107 votes
  • 3
    83 VOTES

    Jane Foster As A Love-Blinded, Bumbling Mess

    Dr. Jane Foster -renowned astrophysicist, astronomer, and theorist - is just about as brilliant as they come in the MCU, so much so that her work is deemed a risk by S.H.I.E.L.D. early on in Thor. A couple of other truths about Dr. Foster: 1) Once Thor arrives on Earth, she is a love-struck, falling-all-over-herself goober. 2) When he's gone, she becomes an inconsolable mess. 

    In both Thor and Thor: The Dark World, Jane seems to lose her enviable mental faculties at the sight of Thor's massive biceps, subtext-less declarations, and icy blue eyes. The MCU has no shortage of problematic female characters (especially in the early films), so this isn't terribly surprising, but at the same time, one would think Dr. Foster could keep it together a little bit more than - as her colleague Darcy points out during Thor's absence - not showering and eating ice cream in her pajamas.

    83 votes
  • 4
    85 VOTES

    The Focus On The Plight Of This Unimportant Civilian

    During the height of the Chitauri attack on New York City in The Avengers - when our heroes simply seem outnumbered and perhaps too fractured as a unit to prevail - we spend an uncomfortably long beat with Beth, a waitress bearing witness to the destruction. Yes, Beth has a name. She even has a page on the Fandom MCU Wiki, where you can learn that she apparently met Steve Rogers earlier in the film and had a small flirtation (a scene that was obviously cut). Considering that there's no setup for her brief but excruciatingly long time on screen, what we're left with is a super awkward moment staring at an unknown character who bears an unnerving resemblance to Dakota Johnson (but is not). Joss Whedon repeats this "let's briefly track the storyline of a stranger" motif in Age of Ultron through Zrinka (again, yes, she has a name), a Sokovian woman fleeing the destruction with a young boy.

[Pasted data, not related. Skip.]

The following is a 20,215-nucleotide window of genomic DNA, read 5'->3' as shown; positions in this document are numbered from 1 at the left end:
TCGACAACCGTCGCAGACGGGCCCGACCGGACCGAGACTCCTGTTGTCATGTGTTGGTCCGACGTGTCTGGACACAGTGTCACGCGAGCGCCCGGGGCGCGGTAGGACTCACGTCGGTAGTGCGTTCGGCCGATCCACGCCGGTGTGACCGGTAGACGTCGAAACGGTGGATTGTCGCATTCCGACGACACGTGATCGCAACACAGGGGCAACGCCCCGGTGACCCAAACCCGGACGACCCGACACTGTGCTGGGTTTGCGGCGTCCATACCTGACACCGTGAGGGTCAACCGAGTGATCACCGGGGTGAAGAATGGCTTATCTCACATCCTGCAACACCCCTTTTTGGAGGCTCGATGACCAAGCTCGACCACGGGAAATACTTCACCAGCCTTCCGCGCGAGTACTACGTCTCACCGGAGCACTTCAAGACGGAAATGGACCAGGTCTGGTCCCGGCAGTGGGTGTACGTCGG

85 votes
  • 5
    26 VOTES

    Need More Marvel In Your Life?

    Need More Marvel In Your Life?
    Photo: Amazon
  • 6
    94 VOTES

    Captain America Going On A Good Will Tour

    In Captain America: The First Avenger, the titular hero goes on a stars-and-stripes covered roadshow to sell war bonds and rile support for the U.S. effort in World War II. It's a pretty fun scene that paints a picture of what life was like for Ol' Cap during that period in history, but it's also a full two-and-half minutes of our hero looking emotionally and physically uncomfortable in a felt replica suit. One wonders if the MCU decided to make this scene the length of a music video simply because someone bothered to actually write the entirety of Cap's theme song, "Star Spangled Man."

    The existence of this USO-style tour also calls into question what the heck the U.S. Military was thinking by using Captain America as a promotional tool when he's a literal super soldier who could be slinging his shield at Nazis on the front lines. Couldn't the government have just dressed up any old Joe in that tacky suit to deliver some one-liners in auditoriums? Apparently no. They needed the greatest soldier in the history of the world for that job.

    94 votes